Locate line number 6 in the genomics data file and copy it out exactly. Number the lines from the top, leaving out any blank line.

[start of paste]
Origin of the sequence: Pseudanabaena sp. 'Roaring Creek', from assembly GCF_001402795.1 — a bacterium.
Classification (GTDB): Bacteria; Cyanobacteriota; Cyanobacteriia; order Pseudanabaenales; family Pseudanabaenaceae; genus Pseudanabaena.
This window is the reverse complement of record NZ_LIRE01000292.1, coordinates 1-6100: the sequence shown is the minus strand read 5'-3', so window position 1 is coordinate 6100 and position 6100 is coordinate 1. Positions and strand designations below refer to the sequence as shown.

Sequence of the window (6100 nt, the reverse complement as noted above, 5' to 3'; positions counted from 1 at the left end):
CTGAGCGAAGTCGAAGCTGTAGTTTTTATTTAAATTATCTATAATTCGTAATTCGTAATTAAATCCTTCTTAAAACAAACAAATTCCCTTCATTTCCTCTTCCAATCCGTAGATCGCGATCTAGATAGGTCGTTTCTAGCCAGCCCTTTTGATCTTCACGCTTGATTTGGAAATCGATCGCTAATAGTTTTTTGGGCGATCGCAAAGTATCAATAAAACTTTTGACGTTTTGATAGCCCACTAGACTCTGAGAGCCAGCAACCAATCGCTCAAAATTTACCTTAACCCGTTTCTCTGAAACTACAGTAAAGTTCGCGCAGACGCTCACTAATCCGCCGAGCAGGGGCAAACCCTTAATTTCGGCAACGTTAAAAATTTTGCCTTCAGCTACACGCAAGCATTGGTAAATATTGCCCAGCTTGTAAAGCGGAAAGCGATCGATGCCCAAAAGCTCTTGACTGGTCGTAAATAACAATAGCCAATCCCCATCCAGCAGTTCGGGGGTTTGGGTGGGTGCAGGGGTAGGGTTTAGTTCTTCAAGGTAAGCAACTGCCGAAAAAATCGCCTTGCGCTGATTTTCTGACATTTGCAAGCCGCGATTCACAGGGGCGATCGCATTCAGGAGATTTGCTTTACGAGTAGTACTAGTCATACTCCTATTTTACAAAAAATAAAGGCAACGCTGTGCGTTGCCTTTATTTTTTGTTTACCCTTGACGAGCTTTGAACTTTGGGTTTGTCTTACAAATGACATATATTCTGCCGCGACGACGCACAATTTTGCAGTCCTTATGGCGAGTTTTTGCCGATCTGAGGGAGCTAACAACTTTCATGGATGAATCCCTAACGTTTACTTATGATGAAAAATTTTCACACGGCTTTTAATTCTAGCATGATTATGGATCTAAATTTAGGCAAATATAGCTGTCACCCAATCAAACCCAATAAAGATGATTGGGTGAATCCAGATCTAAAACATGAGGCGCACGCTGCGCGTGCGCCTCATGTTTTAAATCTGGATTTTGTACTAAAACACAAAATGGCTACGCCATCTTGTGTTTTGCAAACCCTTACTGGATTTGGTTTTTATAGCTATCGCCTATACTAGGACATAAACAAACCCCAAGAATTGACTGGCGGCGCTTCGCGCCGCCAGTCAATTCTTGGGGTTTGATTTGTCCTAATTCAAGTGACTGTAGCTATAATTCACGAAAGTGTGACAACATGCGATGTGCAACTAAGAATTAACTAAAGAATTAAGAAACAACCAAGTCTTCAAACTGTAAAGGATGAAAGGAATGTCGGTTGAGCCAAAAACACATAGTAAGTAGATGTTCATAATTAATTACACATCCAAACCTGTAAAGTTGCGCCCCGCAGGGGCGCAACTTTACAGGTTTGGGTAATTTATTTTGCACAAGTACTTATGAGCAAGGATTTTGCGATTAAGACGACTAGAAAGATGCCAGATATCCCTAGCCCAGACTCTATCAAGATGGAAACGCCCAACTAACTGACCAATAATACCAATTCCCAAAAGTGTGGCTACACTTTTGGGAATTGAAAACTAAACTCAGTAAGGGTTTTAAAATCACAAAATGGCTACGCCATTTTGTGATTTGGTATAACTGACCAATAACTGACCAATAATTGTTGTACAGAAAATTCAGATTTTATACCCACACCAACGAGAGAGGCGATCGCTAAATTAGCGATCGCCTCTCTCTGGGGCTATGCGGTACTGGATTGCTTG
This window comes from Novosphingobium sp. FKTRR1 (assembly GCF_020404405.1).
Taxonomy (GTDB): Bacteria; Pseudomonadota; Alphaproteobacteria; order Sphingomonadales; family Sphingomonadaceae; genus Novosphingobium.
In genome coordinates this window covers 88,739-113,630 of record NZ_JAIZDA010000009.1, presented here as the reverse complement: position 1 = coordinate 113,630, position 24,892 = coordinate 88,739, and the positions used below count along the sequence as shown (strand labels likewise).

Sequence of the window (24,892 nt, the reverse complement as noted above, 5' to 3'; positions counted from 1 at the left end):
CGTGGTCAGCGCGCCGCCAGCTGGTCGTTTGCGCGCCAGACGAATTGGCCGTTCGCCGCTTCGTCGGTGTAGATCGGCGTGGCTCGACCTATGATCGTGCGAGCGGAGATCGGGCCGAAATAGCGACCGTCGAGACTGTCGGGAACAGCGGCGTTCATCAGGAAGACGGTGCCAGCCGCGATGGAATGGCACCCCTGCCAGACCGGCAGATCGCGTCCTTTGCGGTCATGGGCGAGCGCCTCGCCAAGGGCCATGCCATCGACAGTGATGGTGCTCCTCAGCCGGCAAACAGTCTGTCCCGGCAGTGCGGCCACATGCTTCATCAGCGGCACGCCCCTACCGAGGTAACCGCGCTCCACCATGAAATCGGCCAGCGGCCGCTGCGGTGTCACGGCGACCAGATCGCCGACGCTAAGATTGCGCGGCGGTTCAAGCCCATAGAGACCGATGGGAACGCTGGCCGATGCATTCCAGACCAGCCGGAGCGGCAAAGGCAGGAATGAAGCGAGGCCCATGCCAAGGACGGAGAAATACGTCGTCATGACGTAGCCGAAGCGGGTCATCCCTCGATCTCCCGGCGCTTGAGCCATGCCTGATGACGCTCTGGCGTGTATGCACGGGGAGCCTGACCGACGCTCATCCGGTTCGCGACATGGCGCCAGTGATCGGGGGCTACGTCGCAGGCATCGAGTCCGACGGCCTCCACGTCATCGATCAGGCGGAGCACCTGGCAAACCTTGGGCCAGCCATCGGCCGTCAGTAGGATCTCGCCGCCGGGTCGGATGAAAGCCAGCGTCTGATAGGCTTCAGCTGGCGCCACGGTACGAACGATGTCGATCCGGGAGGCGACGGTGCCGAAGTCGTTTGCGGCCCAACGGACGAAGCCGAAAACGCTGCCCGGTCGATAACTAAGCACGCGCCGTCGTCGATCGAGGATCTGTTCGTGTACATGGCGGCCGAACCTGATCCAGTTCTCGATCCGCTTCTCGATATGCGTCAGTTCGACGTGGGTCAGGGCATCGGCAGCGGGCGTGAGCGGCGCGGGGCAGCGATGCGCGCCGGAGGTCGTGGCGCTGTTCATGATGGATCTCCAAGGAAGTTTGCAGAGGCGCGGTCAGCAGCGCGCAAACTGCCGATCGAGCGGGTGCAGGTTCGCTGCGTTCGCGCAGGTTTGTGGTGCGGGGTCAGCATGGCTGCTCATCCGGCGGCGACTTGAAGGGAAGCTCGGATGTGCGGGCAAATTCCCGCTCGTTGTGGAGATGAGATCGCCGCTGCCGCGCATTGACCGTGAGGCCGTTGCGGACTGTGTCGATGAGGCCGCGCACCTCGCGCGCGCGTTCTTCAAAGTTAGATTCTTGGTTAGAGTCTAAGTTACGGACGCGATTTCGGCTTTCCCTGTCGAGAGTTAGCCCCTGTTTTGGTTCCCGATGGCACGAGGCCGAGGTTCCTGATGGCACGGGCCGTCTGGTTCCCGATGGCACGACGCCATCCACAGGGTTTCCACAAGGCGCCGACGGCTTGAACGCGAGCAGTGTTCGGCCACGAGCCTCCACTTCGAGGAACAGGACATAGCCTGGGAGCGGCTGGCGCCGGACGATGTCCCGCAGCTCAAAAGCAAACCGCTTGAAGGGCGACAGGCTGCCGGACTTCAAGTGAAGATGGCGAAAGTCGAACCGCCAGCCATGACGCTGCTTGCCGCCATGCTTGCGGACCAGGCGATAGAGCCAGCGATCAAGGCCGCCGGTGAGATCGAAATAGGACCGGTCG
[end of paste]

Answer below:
This window comes from Novosphingobium sp. FKTRR1 (assembly GCF_020404405.1).